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Georgetown, Colo. Nov. 16, 2001 (USSA)–Erik Schlopy, who’s been bulletproof at Loveland Ski Area for two years, shook off a 10-minute course hold on hissecond run Friday and then stormed to his fourth straight victory in a Nature Valley Alpine Cup slalom. Chip Knight (Stowe, VT), who grew up skiing withSchlopy in Stowe and Burke Mountain Academy, finished second in the World Cup-level field.
Schlopy, third in the first run — as he was Thursday when he stormed back to the opening slalom of the season, had a two-run time of 1:42.39 withKnight timed in 1:42.75. Completing the podium was Italy’s Giorgio Rocca in third with up-and-comer Tom Rothrock (Cashmere, WA) fifth in the field of130 racers at Loveland. First-run leader Mario Matt of Austria, gold medalist in slalom last February at the 2001 World Championships in Austria,finished sixth.
Saturday, the U.S. Ski Team Gold Cup slalom for women — with the top American earning $10,000 and an automatic spot on the 2002 Olympic Team,opens two days of Nature Valley Alpine Cup racing at Loveland. The women also will run slalom Sunday before heading to Copper Mountain, about 25 milesaway, for World Cup races next Wednesday and Thursday.
Schlopy: “…nothing better…” “There’s definitely northing better than winning two days in a row on an injected hill to boost your confidence,” Schlopy said, referring to the waterinjection techniques used earlier in the week to stabilize conditions at Loveland. The course, he and Knight agreed, was like a World Cup run with hard, icyconditions. “It was great…again,” the winner said.
“But I’m most excited because both were come from behind wins. Last year, I won the first run and kept the win each day…and this year, they werecome-from-behind wins.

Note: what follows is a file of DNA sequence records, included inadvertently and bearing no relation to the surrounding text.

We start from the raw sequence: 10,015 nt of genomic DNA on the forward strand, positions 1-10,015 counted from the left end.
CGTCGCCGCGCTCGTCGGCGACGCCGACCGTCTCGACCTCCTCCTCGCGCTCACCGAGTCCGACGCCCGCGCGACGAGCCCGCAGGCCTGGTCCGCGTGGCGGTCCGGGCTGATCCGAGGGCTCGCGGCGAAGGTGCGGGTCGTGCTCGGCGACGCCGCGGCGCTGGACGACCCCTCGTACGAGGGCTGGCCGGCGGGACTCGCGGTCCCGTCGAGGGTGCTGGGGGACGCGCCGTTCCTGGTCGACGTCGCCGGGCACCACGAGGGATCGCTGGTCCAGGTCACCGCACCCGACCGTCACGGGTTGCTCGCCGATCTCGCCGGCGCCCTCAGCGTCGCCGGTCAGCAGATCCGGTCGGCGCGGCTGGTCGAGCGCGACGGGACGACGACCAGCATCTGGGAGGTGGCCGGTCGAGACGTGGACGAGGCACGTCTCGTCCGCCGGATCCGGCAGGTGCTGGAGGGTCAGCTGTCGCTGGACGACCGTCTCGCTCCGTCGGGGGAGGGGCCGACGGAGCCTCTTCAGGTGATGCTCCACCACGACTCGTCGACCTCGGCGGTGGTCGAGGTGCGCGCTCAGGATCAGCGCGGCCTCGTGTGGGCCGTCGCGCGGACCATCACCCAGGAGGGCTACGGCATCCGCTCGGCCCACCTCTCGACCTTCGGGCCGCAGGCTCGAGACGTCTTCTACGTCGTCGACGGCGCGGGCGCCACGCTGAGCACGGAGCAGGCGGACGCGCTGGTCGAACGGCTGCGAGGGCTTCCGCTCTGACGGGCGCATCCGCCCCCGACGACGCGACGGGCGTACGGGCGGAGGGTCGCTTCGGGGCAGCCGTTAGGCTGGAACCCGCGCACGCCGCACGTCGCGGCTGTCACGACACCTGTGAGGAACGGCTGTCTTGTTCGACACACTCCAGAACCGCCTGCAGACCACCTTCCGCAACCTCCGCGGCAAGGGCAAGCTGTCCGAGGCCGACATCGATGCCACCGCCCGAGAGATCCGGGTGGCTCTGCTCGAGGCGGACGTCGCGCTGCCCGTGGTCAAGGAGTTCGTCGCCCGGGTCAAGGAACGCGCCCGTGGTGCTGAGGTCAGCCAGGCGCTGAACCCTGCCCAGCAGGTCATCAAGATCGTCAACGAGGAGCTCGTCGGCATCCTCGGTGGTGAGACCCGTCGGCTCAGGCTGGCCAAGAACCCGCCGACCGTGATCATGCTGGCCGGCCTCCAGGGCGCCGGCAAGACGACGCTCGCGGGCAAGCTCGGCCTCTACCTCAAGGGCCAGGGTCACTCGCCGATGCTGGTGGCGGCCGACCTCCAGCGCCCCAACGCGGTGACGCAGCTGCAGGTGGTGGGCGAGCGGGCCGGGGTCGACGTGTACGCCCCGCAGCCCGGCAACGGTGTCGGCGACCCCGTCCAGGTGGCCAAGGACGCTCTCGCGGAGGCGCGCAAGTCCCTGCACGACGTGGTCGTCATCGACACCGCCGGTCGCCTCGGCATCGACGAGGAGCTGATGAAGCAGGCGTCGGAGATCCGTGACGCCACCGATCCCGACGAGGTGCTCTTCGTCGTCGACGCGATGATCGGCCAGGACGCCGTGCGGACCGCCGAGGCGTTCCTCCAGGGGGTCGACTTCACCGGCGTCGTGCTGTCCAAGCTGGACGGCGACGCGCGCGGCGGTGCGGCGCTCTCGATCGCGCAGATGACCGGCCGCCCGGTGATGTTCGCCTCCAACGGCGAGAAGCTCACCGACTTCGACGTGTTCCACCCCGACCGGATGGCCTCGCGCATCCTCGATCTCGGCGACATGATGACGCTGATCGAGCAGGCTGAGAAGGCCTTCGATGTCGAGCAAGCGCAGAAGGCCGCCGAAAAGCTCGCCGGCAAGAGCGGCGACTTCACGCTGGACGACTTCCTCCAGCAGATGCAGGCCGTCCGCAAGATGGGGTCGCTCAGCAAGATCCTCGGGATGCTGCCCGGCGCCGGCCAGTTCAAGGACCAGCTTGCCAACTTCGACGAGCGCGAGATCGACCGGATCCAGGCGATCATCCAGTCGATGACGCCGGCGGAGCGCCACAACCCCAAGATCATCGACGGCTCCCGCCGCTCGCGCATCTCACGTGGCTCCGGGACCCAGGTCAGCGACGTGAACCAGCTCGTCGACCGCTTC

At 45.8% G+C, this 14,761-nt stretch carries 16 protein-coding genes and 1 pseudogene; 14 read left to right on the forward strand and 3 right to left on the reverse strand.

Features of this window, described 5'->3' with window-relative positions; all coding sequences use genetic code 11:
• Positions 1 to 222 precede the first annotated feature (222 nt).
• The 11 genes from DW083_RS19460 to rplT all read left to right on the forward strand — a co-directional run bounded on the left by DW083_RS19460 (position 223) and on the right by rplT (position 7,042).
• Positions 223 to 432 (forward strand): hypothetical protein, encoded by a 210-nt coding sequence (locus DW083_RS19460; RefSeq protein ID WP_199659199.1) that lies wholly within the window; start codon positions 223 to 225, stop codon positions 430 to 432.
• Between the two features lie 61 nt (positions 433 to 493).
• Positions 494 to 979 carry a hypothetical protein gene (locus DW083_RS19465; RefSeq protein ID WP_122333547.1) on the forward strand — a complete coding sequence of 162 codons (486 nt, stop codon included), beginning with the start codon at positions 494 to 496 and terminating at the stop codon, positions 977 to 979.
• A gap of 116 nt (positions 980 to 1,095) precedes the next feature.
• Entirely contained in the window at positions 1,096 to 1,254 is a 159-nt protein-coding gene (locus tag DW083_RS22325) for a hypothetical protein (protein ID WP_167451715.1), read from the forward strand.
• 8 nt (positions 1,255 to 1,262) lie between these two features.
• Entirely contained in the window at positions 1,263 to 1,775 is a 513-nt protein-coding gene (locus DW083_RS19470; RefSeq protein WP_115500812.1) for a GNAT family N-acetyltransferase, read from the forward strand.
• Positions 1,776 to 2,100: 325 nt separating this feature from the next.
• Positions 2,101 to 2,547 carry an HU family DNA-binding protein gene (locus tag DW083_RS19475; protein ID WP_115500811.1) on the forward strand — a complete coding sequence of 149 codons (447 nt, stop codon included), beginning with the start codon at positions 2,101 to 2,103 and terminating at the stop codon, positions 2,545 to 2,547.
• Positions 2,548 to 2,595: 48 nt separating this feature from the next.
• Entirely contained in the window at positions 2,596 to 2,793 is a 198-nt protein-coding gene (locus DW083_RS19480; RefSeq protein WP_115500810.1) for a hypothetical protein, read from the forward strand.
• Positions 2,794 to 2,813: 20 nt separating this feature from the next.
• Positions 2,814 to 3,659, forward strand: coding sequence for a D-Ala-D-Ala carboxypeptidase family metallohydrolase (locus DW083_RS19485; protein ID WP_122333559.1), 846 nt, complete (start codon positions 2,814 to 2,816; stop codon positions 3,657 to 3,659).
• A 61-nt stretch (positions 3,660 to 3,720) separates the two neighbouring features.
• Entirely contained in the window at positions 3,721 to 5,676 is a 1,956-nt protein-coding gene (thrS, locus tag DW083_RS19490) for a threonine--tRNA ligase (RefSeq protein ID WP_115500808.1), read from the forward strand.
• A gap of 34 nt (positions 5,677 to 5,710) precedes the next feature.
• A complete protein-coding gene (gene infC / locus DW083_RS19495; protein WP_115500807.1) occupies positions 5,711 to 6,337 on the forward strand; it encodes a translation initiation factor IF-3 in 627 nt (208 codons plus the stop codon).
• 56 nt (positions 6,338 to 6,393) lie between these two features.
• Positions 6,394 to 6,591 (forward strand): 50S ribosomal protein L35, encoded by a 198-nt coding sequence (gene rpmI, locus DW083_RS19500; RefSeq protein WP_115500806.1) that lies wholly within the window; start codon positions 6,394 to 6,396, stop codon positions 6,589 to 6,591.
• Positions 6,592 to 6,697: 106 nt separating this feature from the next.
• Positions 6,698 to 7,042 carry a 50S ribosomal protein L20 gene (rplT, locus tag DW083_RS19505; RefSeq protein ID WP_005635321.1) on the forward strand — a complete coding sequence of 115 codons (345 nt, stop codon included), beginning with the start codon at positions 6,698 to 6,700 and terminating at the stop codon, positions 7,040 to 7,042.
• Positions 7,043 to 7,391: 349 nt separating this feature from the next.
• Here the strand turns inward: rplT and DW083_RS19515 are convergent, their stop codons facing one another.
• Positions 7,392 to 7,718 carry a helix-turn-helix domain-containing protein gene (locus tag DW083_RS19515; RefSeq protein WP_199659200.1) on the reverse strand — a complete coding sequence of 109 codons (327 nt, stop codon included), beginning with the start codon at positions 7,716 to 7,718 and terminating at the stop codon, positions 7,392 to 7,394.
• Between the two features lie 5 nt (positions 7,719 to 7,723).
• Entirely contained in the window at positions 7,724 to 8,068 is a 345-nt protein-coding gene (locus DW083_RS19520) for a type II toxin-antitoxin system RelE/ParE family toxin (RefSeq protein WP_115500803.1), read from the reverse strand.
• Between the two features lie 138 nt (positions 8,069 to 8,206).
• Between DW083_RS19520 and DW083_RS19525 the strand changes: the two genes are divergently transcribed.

“My skiing and my physical conditioning are behind a little bit,” Schlopy said. “My mental game’s the thing keeping me going. It’s totally buoyed my results.That gives me a lot of confidence because that’s what I’ve been working on hard because I know that’s what the difference will be between winning ormuffing World Cups. That’s what I’m really proud about
Third after the first run, close behind world slalom champion Mario Matt of Austria and then Rocca, Schlopy was stalled in the start gate as he came forhis second run. He waited a minute, he said, then backed off and moved away from the start. When he came back and there still was a problem, hebacked out again. He looked at Matt and Rocca, he said, and kicked back mentally.
Schlopy: “…skiing on my terms” When he re-approached the start gate, he was ready to roll, he said. “I was skiing on my terms then,” Schlopy said.
He tore through the 56-gate second run with the fastest time to overtake Knight and pick up another $1,500. Knight earned $1,000.
“It’s the little things, like that 10-minute hold. How do you deal with it? A couple of years ago, I probably would’ve been iced. I would’ve iced myself,”Schlopy said. “It’s not an easy thing to do — a 10-minute hold when you’re in third and trying to win the race.
“I dealt with it really well.”
Knight, the 1993 world junior slalom champion (and silver medalist in ’94 at Whiteface Mountain outside Lake Placid, N.Y.), agreed with Schlopy: two daysof rock-solid racing definitely boost one’s confidence on the eve of World Cup racing.
“I got a lot of confidence cmpetoing against such good racers on a great hill. Once again,” he said, “the hill was in tip-top shape. I still think I’m skiing GSbetter than slalom, though. I think I’m really a two-event skier. I’m really looking forward to Aspen Nov. 24-26.
“Those first World Cups are gonna be a blast.”